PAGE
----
SODOM & GOMORRAH: A few sites that this author frequents have been saying that the events in Egypt are America’s fault. America’s excessive liberal foreign policy has created a crisis that we will likely try to solve with a larger dose of liberalism.
This view is understandable. The critics contend that the United States has been on top since 1945, the supporters say that America has been running the show since at least the early 1990’s. It’s hard not to say that the constant interventions of the world’s largest power didn’t at least contribute to the state of the world now.
Such a view gives the United States too much credit. It assumes an America that has the insight to create and promote social movements to victory, it assumes an America alert to the stirrings of individuals on the periphery of the “known world” by which policy makers mean those isolated from the immediate attention of the press, it assumes an America that at least has the potential to change the situation – the power to make it worse is the power to make it better. The Onion’s analysis of the situation may me more accurate, which jokes that no such competence exists.
So what could be behind the unrest in Egypt, Tunisia, and a few other places? Two things, primarily.
First, the earth is essentially a giant latrine where all of the matter that was or could be unfit to be in the presence of the divine is dumped. Some people can swim, or at least tread water, while others sink to the bottom. A lot sink. With about 6.9 billion people running around, we have more human beings on the planet than ever before. Which means we also have more sinkers than before. If people have an opportunity to smash the state, the economy, or their neighbor’s face, they usually take it.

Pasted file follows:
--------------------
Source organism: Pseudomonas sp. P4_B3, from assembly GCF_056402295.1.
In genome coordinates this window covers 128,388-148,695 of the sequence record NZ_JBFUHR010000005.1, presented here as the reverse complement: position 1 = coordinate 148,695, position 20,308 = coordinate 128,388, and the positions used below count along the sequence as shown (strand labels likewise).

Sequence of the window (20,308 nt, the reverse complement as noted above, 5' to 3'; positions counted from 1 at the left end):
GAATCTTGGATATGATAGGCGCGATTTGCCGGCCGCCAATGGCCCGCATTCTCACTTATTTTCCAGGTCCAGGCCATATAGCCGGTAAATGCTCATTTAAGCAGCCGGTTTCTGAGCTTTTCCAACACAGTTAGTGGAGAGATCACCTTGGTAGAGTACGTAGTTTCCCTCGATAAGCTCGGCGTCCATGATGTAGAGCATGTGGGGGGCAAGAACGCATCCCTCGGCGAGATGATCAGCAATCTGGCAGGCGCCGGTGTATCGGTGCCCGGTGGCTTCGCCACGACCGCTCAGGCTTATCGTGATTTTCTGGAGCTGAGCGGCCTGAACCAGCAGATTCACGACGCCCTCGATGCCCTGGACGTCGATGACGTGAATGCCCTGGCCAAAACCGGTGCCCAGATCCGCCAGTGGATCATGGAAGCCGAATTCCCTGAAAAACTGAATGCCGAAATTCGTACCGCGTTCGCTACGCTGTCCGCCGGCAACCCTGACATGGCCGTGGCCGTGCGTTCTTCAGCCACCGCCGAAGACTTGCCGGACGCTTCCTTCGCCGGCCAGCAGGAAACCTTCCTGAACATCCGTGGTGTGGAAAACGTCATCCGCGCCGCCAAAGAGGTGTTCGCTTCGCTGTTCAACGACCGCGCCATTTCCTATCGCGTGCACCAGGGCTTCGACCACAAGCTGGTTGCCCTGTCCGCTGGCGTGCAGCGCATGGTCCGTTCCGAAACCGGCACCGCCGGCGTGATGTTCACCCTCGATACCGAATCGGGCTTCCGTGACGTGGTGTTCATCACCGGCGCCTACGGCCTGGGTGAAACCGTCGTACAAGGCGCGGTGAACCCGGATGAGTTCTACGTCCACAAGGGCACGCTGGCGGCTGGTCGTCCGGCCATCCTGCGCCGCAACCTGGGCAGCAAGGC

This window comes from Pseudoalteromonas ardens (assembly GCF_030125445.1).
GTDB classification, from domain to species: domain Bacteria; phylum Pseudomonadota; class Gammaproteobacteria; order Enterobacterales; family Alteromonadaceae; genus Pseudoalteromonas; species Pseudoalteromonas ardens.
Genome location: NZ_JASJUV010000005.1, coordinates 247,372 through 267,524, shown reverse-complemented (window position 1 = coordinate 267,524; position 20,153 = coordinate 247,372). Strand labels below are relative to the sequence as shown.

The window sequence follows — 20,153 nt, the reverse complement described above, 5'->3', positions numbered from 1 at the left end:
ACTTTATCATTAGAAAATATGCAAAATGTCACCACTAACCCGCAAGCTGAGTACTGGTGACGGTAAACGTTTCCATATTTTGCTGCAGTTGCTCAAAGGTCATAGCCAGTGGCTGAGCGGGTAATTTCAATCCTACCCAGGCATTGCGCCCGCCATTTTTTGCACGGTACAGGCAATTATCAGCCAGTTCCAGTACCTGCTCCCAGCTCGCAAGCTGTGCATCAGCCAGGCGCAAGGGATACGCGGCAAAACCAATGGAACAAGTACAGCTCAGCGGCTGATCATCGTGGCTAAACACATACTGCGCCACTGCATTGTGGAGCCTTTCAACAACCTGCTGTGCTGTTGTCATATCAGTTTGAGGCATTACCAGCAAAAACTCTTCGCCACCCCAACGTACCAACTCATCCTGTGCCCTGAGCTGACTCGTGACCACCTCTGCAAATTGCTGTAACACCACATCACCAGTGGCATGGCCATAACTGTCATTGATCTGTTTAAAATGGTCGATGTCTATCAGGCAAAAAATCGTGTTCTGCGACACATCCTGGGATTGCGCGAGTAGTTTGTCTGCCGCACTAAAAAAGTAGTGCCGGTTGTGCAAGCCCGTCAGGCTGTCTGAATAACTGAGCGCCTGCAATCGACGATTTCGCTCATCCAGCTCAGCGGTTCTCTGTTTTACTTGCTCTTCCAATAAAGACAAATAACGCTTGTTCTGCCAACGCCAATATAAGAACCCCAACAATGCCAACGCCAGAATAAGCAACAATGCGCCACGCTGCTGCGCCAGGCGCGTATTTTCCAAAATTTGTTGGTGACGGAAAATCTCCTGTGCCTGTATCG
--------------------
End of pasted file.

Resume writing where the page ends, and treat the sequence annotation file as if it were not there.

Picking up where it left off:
Second, the toxic mingling of democracy and liberalism has created places where there are plenty of opportunities to smash. Prior to colonization, the Middle East was subject to the slow decay of the Ottoman Empire and a few states run by people who kept the masses down. When colonization happened, these masses were kept down by Europeans. Some argue that this was good, most argue that it was worse, but all agree that the masses were kept at bay by force. Throughout this time, people from the colonized states were educated in western schools where they were taught that ethnic groups should have their own state and rights were bestowed by the government. With the great purging that took place in the 1940’s, nobody really had the energy to maintain their empires, so they began to hand them over to the masses. Naturally these masses were disgruntled (it’s the default state for masses) and they gravitated to their educated family members who preached a new faith. Nationalism and a longing for the old empires fueled pan-Arabism, pan-Africanism, and other pan-ickisms. Nationalism plus a religious framework that rejected the decadent west created a pan-Islamism that is currently behind some of the movements.
We could blame the US for number two. The US did advocate and push for de-colonization. They also jumped on the liberal-democratic bandwagon and tried to promote it, but I disagree with the argument that we created it. The United States was very provincial when it had its revolution. People were focused on family, faith, and townships. The phrase “United States” was used in the plural (e.g. “The Unites States is at war” vs. “The United States are at war”) until Lincoln’s presidency. America’s “liberalism” was not the liberalism of the 19th century that called for a dissolution of borders and complete free trade. Americans liked their borders, or we should say, Virginians, Georgians, and Pennsylvanians liked their borders. Nationalism was birthed with Napoleon and Bismarck, liberalism with Acton and Say. It was only after America destroyed local community did it join the new faith, and then proceeded to slaughter any who appeared to go against it.